Scientist Find Over 1000 Octopuses In Largest Under Sea Nursery Ever

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A real live Garden of Octopuses! And you thought it was a made up Beatles Song! But the E/V Nautilus Found Massive Aggregations of Octopus Brooding Near Shimmering Seeps and made an amazing video!

But First Remember these lyrics?

I’d like to be under the sea
In an octopus’ garden in the shade
He’d let us in, knows where we’ve been
In his octopus’ garden in the shade
I’d ask my friends to come and see
An octopus’ garden with me
I’d like to be under the sea
In an octopus’ garden in the shade
He’d let us in, knows where we’ve been
In his octopus’ garden in the shade
I’d ask my friends to come…
According to the Beatles Bible this is Ringo Song, and here is how it all happened according to Ringo.

Ringo Starr’s second composition for The Beatles was written in Sardinia. On 22 August 1968 he temporarily walked out of sessions for the White Album after becoming disenchanted with the increasing tensions within the group. 

I wrote Octopus’s Garden in Sardinia. Peter Sellers had lent us his yacht and we went out for the day… I stayed out on deck with [the captain] and we talked about octopuses. He told me that they hang out in their caves and they go around the seabed finding shiny stones and tin cans and bottles to put in front of their cave like a garden. I thought this was fabulous, because at the time I just wanted to be under the sea too. A couple of tokes later with the guitar – and we had Octopus’s Garden!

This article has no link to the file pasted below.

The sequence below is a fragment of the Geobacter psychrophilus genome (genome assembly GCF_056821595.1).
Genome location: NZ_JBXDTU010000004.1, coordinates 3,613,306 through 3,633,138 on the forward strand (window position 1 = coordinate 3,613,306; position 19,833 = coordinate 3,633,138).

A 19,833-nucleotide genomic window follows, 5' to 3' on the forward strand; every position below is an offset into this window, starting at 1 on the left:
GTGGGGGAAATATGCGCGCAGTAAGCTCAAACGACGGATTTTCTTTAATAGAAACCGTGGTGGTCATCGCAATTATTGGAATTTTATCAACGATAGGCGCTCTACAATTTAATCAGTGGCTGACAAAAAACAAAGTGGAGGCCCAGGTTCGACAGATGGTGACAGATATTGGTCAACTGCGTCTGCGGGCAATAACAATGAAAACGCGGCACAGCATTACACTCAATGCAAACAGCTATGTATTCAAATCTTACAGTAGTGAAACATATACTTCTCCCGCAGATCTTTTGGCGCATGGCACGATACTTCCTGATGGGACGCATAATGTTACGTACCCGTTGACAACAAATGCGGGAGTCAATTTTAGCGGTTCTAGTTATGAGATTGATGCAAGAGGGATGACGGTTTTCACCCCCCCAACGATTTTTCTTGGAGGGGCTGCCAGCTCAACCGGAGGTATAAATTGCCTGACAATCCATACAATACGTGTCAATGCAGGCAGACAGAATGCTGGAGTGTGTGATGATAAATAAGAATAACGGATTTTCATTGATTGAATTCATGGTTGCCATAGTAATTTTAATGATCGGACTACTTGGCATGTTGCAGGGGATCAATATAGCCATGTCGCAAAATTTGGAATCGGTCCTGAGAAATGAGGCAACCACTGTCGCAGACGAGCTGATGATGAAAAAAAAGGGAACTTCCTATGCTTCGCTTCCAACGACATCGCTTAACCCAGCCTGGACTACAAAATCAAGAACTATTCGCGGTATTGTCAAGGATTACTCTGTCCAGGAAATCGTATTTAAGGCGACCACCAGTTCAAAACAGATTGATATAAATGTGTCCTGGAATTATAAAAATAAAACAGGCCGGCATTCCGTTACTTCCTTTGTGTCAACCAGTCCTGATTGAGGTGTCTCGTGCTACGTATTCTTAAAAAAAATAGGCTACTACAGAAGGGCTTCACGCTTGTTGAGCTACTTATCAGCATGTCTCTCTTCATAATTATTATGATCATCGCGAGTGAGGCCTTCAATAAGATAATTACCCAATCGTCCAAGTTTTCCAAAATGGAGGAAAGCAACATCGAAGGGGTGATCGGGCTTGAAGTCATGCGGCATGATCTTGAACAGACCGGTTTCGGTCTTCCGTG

– Ringo Starr

The song was first worked on by Starr and George Harrison during the Get Back sessions in January 1969; perhaps Harrison felt a sense of solidarity after feeling that his own compositions were being dismissed as second-rate by Lennon and McCartney.

However the real story is as follows.

According to E/V Nautilus they “observed over a thousand deep sea octopus (Muusoctopus robustus) while exploring Davidson Seamount with Monterey Bay National Marine Sanctuary. Never before seen in these massive aggregations, most female octopus were resting in a brooding posture, tucked into rocks with eight arms inverted covering their bodies and eggs. Many were tucked into rocks near shimmering fluid seeps, which were previously unknown to occur in this region!

E/V Nautilus is exploring unknown regions of the ocean seeking out new discoveries in biology, geology, and archaeology. Join us 24/7 for live video from the seafloor and to ask questions of our explorers currently aboard.” Nautilus: www.nautiluslive.org.